Q&A with Music Director Candidate Carlos Izcaray

Guest conductor Carlos Izcaray makes his Grand Rapids Symphony debut on Feb. 19-20 to lead your Grand Rapids Symphony in music touching three centuries and three traditions. 

Now in his first season as music director of the Alabama Symphony Orchestra, Izcaray is a candidate to become the next music director of the Grand Rapids Symphony. 

Mezzo Soprano Katherine Pracht

The Venezuelan-born conductor leads your Grand Rapids Symphony in Johannes Brahms’ Symphony No 3 and in Claude Debussy’s “La Mer” (“The Sea”) in the seventh concert of the 2015-16 Richard and Helen DeVos Classical Series. 

The program also welcomes mezzo-soprano Katherine Pracht as soloist in “Neruda Songs,” a cycle of five songs with texts by poet Pablo Neruda, set to music by contemporary American composer Peter Lieberson. 

Born in Caracas into a musical family, Izcaray’s father is a noted conductor and music educator, and his mother as an arts administrator. Izcaray, a cellist, along with his two brothers all pursue music professional. An alumnus of Interlochen Arts Academy and Indiana State University, Izcaray won top prizes in 2008 at the Toscanini International Conductors Competition and in 2007 at the Aspen Music Festival, where he also was a distinguished fellow at the American Academy of Conducting. 

A cellist by training, Izcaray enjoys playing electric cello as well as acoustic cello, and he composes and dabbles as a disc jockey

Here’s more on Carols Izcaray:  

Q - Venezuela is famous for its education of young musicians through its publicly financed music education program, “El Sistema,” launched in the 1970s to provide opportunities to impoverished children. The program gave Los Angeles Philharmonic music director Gustavo Dudamel his start and you have been involved with as well. What sort of lessons from your experience with this program do you bring to the podium?   

There's an overall feeling of joy, humility, and love towards music in Venezuela that I believe has influenced me greatly and also helped me maintain a fresh approach towards this great art. “El Sistema” was a very valuable and useful experience where I was exposed to musicians of all varieties, from professionals to semi-professionals, from educators to social workers. Working there helped me appreciate even more the power of music over the human soul and society.     

Q- What are your favorite pieces to conduct? Do you have a favorite?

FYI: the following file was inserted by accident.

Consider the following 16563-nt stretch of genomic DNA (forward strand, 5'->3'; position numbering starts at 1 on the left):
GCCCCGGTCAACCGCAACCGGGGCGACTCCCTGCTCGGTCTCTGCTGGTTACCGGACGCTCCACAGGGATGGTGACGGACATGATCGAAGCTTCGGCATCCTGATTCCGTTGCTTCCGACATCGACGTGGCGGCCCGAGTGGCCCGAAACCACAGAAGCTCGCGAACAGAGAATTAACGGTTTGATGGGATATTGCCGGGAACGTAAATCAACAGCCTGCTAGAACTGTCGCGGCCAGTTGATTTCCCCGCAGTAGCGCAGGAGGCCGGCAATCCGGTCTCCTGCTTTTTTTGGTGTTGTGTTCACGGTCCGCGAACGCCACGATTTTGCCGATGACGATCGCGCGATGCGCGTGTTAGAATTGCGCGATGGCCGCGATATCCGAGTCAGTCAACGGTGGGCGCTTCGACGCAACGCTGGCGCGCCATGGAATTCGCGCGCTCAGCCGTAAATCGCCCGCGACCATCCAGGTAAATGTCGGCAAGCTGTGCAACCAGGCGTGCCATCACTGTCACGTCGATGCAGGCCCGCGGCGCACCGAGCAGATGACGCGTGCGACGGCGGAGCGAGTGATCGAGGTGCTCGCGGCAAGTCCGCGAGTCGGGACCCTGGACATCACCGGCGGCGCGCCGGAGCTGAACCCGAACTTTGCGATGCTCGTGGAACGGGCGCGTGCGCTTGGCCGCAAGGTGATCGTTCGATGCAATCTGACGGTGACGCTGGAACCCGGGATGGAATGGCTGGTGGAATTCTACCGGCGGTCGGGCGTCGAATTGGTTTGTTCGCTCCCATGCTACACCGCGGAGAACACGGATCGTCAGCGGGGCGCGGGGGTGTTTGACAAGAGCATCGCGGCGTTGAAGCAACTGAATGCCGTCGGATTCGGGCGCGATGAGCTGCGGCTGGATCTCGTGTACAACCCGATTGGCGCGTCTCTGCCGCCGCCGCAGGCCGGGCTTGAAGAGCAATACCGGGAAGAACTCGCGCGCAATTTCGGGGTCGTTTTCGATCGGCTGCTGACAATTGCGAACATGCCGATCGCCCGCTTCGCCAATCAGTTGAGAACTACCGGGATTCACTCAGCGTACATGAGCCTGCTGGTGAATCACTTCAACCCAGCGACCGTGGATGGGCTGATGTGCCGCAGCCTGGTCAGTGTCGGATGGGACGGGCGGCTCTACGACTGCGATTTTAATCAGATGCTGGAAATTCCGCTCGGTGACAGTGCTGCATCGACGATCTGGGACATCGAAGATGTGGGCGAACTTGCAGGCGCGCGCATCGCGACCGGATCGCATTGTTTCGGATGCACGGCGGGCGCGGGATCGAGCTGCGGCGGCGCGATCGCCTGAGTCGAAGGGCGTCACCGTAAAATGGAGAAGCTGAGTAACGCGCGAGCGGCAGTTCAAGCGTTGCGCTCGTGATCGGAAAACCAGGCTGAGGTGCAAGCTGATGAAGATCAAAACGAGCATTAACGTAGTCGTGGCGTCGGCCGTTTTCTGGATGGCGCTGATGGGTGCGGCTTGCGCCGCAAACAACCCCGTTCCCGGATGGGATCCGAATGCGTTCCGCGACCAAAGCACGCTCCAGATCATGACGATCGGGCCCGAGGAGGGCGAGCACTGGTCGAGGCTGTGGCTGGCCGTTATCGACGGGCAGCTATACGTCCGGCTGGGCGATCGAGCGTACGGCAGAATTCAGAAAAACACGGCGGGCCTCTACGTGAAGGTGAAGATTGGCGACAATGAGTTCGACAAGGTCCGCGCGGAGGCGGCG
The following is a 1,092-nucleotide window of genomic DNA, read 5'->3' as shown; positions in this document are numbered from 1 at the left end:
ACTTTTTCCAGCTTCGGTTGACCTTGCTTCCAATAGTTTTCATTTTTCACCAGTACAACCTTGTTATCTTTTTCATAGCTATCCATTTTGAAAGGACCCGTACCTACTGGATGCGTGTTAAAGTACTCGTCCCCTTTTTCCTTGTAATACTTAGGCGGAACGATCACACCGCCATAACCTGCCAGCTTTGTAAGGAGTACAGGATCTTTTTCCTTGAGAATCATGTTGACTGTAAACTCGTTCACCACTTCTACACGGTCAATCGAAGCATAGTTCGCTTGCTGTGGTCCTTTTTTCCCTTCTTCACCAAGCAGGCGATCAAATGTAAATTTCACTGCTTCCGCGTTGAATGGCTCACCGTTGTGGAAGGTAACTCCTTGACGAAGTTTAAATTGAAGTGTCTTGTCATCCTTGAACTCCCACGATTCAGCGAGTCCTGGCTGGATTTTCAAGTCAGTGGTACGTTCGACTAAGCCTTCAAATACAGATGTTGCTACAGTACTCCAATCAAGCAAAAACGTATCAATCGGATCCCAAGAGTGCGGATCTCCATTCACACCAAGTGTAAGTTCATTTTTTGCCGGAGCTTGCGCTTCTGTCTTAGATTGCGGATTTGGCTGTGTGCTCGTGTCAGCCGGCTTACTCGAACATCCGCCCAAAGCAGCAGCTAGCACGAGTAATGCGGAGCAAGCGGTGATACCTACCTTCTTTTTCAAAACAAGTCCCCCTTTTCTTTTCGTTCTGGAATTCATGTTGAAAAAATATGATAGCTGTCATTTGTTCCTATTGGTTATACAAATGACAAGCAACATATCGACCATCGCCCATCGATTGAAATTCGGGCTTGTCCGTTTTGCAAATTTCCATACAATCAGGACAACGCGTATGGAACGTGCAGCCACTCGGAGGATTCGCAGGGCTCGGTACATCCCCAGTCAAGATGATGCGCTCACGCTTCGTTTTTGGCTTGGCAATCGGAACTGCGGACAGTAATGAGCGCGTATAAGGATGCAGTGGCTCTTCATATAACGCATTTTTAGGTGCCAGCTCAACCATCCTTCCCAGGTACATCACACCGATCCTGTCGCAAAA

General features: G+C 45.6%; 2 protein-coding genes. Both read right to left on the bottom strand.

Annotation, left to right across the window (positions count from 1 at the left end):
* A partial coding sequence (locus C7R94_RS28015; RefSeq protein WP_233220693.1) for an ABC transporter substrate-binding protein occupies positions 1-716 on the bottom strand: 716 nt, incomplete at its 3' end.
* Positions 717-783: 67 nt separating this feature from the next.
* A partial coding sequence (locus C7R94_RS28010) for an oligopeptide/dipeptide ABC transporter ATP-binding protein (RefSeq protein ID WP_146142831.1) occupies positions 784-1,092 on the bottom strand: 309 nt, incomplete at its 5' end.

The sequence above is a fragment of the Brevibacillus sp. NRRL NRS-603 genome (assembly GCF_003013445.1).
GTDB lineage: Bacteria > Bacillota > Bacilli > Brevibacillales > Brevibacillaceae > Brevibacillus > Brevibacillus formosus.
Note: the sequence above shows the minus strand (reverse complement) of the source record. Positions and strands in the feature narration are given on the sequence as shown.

(Berlioz’) “Symphonie Fantastique,” Strauss tone poems and operas, symphonies of Beethoven, Brahms, Bruckner, Haydn, Mahler, Mendelssohn, Mozart, Sibelius, Schumann, and Shostakovich.   Anything from Bach, Bartok, Britten, Debussy, Ravel, or Stravinsky. Late works of Dvorak, Rachmaninoff Schubert, Tchaikovsky, and Verdi.  More rarely performed composers include (John) Corigliano, (Henri) Dutilleux, (Alberto) Ginastera, (Carl) Nielsen, (Silvestre) Revueltas and (Franz) Schreker.    Americans such as Barber, Bernstein, and Ives.  Operas of Massenet, Puccini, and Wagner. The list could really go on and on. I just love what I do!   

Q - Your father is a very well-known musician in Venezuela. What sort of impact has your father's career had on your music?     

My father instilled a genuine love for music in my family's household. This was accompanied by a sense of mission of the arts in society.   We would play musical games since I was very young.  He used to listen to records of pieces such as Ravel's Bolero with legendary guitarist Alirio Díaz, and together they would test my young ears to see if I could name all the different instruments as they would become audible.   Aside from being a distinguished conductor, he’s also an extremely knowledgeable, kind, and inspiring pedagogue, so it's probably no surprise that all three of his sons ended up being musicians. My mother, who is an arts administrator and an enthusiastic choral musician, also is an important part of the equation. I literally grew up in a musical and overall artistic world.     

Carlo Izcaray, GRS music director candidate

Q - When did you first realize you wanted to pursue a career in music?   

It wasn't until I was between 16 and 17 that I felt that music was my true calling. Listening repeatedly to Yo-yo Ma's recording of the Elgar Cello Concerto was the catalyst to making this decision. My deep interest in symphonic music and conducting started with Brahms symphonies, Ravel, “The Rite of Spring,” Bruckner’s Seventh, and rare pieces like Shostakovich's “The Execution of Stepan Razin” and Krzysztof Penderecki's chilling work “Utrejna” (“The Entombment of Christ”)     

Q - What is something you like to do in your spare time outside of music? 

Enjoying my family, reading, watching movie classics, shooting basketball hoops, outdoor activities, photography, and connecting with old and new friends.     

Q - What are you most looking forward to during your visit to Grand Rapids?   

I'm looking forward to joining the stage with a highly respected and exemplary orchestral. Aside from that, I'm also excited about spending some quality time in an area not so far from where I finished high school and perhaps visiting a couple of the world-famous Grand Rapids art shows and breweries.  

Posted by Jeffrey Kaczmarczyk at 9:00 AM
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